Ramadan with an eating disorder.

This week, we've passed the column baton over to our wonderful listener, Rahma El Sayed. You might know Rahma's name from our Facebook group, where she starts some searing conversations on everything from cultural appropriation, MAFS and burn out. On Sunday, a quarter of the world's population began observing Ramadan. So, we asked Rahma to write about her complex relationship with this time of year. This is what she had to say...

As the days get colder, and we begin to prepare for the chilly mornings, my family along with millions of Muslim families around the world are getting ready to observe Ramadan.

As a Muslim girl, I have been observing Ramadan from the ripe age of six. It was never because my parents ever forced me, but because it always excited me. I was determined to start it as soon as I could. Growing up, Ramadan was always an amazing time of year. After all, I got to connect more with my religion.

So, how exactly does Ramadan work?

The ninth month of the Islamic year, Ramadan is considered to be our holiest month and while there are constantly different variations on why we fast, religiously it is to commemorate the revelation of the Quran to Muhammad (a prophet [peace be upon him]).

During this time, from sunrise to sunset we are required to fast from food and liquids, including water. It doesn't just stop there, though. We are also to abstain from sinful behaviour – that means no sex, no smoking, no cursing, no bitching. We undertake this for 29-30 days every year.

Obviously, there are exceptions to fasting – those who are elderly, ill, pregnant, breastfeeding, travelling, and even menstruating are exempt from fasting. (Yep, you read that right, we ladies are exempt from fasting when we have our periods but we do have to make up the days afterwards.)

I remember, as a kid, coming home from school, doing my homework, listening to my dad read the Quran and then help cooking with my mum. However, the older I got, the more anxious I became and the less exciting Ramadan became for me. Life after high school changed dramatically; I was diagnosed with anxiety, depression and began developing disordered eating habits.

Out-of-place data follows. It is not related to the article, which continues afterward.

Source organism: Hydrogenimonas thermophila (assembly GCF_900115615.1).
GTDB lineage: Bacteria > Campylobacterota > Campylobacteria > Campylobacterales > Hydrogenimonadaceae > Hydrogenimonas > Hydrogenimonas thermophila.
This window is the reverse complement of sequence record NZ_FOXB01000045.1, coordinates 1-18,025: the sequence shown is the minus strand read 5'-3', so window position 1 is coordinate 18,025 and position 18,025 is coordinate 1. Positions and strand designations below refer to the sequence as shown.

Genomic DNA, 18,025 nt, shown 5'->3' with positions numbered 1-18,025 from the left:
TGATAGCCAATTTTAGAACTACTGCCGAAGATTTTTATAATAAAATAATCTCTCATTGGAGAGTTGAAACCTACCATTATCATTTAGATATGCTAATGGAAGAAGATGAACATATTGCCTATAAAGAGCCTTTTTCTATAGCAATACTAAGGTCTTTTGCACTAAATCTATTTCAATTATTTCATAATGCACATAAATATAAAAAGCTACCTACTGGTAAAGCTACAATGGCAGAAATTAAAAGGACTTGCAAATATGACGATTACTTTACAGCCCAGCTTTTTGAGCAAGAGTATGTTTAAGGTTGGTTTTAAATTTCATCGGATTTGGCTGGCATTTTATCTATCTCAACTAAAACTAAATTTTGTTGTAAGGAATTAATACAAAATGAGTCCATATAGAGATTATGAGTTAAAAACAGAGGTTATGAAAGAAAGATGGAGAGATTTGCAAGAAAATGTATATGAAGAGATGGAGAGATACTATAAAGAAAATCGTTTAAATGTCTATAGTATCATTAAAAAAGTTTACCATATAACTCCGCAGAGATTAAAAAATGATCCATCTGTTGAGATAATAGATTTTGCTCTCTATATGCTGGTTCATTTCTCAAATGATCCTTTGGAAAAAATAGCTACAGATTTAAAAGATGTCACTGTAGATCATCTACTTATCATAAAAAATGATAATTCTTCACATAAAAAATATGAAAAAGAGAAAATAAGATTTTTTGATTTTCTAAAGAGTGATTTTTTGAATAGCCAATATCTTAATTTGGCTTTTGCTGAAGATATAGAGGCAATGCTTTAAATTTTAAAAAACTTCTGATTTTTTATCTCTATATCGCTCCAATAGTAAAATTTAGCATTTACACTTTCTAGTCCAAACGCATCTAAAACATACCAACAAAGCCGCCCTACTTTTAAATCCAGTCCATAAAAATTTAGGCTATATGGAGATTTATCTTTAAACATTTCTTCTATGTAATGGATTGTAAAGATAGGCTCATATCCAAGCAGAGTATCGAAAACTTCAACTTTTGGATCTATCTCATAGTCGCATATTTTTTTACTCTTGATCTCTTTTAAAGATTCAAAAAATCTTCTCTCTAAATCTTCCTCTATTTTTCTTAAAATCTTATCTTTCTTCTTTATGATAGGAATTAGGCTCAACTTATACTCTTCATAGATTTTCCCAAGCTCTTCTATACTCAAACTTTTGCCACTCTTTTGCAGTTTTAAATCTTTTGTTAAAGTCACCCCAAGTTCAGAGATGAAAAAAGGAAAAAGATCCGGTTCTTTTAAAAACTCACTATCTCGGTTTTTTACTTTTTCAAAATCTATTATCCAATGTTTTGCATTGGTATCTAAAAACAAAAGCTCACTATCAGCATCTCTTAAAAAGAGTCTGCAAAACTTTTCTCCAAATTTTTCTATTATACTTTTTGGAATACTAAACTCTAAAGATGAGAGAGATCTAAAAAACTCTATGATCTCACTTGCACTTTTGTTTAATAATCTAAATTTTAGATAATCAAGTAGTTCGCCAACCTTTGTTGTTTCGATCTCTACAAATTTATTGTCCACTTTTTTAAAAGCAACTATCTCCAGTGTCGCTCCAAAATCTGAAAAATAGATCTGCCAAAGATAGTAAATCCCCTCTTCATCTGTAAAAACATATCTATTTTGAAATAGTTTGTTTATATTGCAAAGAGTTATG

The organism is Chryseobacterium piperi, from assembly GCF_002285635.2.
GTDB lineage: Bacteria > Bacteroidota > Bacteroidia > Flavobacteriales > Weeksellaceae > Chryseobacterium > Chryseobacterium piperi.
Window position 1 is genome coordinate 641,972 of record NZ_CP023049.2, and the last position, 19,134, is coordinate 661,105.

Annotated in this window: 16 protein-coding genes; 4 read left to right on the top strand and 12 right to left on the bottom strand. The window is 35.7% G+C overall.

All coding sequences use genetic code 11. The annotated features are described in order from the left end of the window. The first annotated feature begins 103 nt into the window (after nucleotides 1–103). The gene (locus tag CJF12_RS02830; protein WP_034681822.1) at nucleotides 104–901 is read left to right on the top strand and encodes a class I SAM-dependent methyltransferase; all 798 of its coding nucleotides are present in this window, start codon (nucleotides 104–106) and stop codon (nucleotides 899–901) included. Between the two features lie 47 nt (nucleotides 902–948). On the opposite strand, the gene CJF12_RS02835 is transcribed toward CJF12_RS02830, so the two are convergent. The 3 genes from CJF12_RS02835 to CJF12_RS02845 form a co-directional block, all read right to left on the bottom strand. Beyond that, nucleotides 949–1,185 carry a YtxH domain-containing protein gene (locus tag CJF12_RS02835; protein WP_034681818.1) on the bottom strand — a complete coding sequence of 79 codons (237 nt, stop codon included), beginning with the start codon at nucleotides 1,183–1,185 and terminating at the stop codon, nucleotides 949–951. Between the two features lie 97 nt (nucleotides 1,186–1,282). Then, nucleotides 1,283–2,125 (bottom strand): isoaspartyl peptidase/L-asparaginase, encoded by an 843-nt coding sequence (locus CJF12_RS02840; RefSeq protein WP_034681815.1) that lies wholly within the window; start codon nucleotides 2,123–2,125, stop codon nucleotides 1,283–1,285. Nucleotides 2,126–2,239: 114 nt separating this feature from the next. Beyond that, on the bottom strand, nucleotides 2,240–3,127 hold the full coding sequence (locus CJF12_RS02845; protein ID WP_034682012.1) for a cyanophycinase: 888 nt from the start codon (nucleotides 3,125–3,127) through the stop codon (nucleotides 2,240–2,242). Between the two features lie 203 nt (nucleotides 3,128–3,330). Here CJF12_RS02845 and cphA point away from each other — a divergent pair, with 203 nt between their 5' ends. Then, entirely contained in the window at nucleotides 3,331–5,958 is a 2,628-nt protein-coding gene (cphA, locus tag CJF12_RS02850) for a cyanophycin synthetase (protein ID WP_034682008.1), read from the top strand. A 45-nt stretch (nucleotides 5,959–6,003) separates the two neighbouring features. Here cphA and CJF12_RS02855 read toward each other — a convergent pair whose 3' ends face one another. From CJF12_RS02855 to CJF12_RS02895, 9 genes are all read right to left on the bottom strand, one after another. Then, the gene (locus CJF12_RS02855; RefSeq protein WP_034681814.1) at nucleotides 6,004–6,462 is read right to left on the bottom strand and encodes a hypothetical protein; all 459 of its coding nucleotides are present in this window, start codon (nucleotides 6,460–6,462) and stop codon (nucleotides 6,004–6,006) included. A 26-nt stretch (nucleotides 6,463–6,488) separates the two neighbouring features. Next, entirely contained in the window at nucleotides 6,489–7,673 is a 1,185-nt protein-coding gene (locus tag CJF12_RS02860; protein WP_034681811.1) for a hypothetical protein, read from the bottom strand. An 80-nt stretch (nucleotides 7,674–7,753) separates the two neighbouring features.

By the time I was 20, my relationship with Ramadan became far more complex. Working in the media, you don’t see a lot of Muslims in the industry. My first media agency didn’t get it - I would continue to work long hours often not being able to break my fast on time and often get home pretty late.

I would miss Iftar with my family. No longer would I listen to my parents read the Quran, no longer would I be there to help my mum prepare food. Slowly, I started to lose touch with Ramadan and the connection it brought with my religion. As the years passed, the harder I worked, the more anxious I would become and the stronger my disordered eating habits would grow.

Through this time, Ramadan stopped being the holy month for me.

I would wake up, have a coffee and go to the gym for a two-hour workout without food or water. I would keep fasting until I got home late in the evening and everyone had eaten. There, my mum would leave a plate waiting for me, but I would take two bites, put it away and go to bed.

I would repeat this cycle for 29 days.

Last year, though, the cycle didn’t break at 29 days like it did the years before. I kept it going for months and months, the fasting spiralling into an eating disorder.

While it hasn’t been an easy recovery, I am doing better than I was before and I hope one day, I get to fall in love with Ramadan again and connect to it the way I did as a child. I’m anxious about fasting again but hopeful as my family and my friends are more aware. While I won’t be home in time to eat with my family, I’ve committed to leaving work at a more reasonable time and my little brother will be waking up with me so we can eat Suhoor together.

I wish everyone observing Ramadan this year a peaceful month, and may all your prayers be answered. To those who aren’t but know people who will, just make sure you are there for them. Even if it’s offering a glass of water when it’s time to break their fast or eating with them when they might not be able to go home and eat with their families. Don’t be afraid to ask questions, too!

Just make sure you save us a slice of birthday cake - we can eat it later.

Rahms x

Emma Hackett